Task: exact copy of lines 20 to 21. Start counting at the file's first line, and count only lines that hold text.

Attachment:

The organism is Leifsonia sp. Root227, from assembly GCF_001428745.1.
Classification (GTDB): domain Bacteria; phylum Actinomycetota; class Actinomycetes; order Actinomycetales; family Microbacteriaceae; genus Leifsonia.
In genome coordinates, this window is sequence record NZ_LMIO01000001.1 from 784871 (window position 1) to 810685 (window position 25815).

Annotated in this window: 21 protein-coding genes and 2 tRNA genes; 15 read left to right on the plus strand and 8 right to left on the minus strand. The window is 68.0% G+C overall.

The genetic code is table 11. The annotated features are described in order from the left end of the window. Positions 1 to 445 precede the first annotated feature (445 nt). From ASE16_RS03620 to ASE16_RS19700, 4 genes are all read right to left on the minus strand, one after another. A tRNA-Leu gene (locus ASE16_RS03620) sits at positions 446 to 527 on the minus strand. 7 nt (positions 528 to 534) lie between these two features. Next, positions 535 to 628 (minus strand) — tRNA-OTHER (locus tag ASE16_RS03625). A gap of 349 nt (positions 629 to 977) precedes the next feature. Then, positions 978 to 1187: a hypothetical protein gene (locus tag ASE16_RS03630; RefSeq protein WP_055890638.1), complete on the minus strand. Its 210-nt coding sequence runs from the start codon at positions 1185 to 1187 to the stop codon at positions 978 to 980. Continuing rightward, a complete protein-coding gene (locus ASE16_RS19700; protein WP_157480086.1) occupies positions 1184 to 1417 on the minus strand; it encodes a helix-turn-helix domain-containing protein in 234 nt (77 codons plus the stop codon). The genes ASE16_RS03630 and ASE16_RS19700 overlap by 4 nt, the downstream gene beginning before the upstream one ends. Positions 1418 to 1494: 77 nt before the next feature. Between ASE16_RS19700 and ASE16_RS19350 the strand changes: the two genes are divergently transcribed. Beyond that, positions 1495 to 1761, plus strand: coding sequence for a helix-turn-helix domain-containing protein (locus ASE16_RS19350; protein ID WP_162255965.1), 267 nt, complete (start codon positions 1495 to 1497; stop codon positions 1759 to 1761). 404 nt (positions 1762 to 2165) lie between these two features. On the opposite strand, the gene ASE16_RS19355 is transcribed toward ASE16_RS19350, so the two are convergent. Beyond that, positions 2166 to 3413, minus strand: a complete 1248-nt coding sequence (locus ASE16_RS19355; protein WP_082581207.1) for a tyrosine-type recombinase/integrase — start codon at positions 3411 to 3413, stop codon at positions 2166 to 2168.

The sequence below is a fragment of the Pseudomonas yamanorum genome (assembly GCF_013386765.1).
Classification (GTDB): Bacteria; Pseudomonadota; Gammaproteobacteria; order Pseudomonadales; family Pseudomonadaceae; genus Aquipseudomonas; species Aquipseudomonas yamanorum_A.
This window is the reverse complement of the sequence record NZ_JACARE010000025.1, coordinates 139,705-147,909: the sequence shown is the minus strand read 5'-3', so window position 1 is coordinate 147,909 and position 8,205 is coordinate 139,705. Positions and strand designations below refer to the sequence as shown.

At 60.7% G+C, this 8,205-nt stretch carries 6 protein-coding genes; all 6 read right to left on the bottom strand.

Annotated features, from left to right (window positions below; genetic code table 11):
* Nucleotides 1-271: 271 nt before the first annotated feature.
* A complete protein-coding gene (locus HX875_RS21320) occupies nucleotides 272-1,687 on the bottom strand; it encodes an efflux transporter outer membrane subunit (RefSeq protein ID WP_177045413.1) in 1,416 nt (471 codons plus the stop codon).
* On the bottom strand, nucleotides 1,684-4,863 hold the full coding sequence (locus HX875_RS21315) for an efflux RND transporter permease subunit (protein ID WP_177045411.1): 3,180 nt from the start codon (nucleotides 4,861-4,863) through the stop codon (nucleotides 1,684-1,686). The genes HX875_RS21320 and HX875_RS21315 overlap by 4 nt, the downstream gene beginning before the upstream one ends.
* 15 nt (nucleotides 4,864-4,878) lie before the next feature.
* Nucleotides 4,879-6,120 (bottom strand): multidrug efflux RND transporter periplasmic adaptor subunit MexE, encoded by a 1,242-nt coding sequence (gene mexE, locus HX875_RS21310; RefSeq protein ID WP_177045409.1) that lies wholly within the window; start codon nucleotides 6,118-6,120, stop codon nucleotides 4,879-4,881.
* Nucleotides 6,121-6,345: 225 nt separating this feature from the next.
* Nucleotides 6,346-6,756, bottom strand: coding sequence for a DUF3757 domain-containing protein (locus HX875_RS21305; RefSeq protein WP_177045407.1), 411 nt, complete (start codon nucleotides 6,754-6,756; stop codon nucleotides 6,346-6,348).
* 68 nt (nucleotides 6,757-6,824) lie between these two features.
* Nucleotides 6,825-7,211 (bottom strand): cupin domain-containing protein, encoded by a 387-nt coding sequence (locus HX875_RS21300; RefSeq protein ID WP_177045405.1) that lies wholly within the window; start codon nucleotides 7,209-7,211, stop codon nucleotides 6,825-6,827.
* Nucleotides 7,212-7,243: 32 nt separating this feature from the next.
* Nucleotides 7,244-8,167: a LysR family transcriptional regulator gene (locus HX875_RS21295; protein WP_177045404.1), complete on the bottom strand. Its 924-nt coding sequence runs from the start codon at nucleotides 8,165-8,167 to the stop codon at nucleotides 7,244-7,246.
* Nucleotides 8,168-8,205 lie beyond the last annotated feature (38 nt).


* Nucleotides 7,212-7,243: 32 nt separating this feature from the next.
* Nucleotides 7,244-8,167: a LysR family transcriptional regulator gene (locus HX875_RS21295; protein WP_177045404.1), complete on the bottom strand. Its 924-nt coding sequence runs from the start codon at nucleotides 8,165-8,167 to the stop codon at nucleotides 7,244-7,246.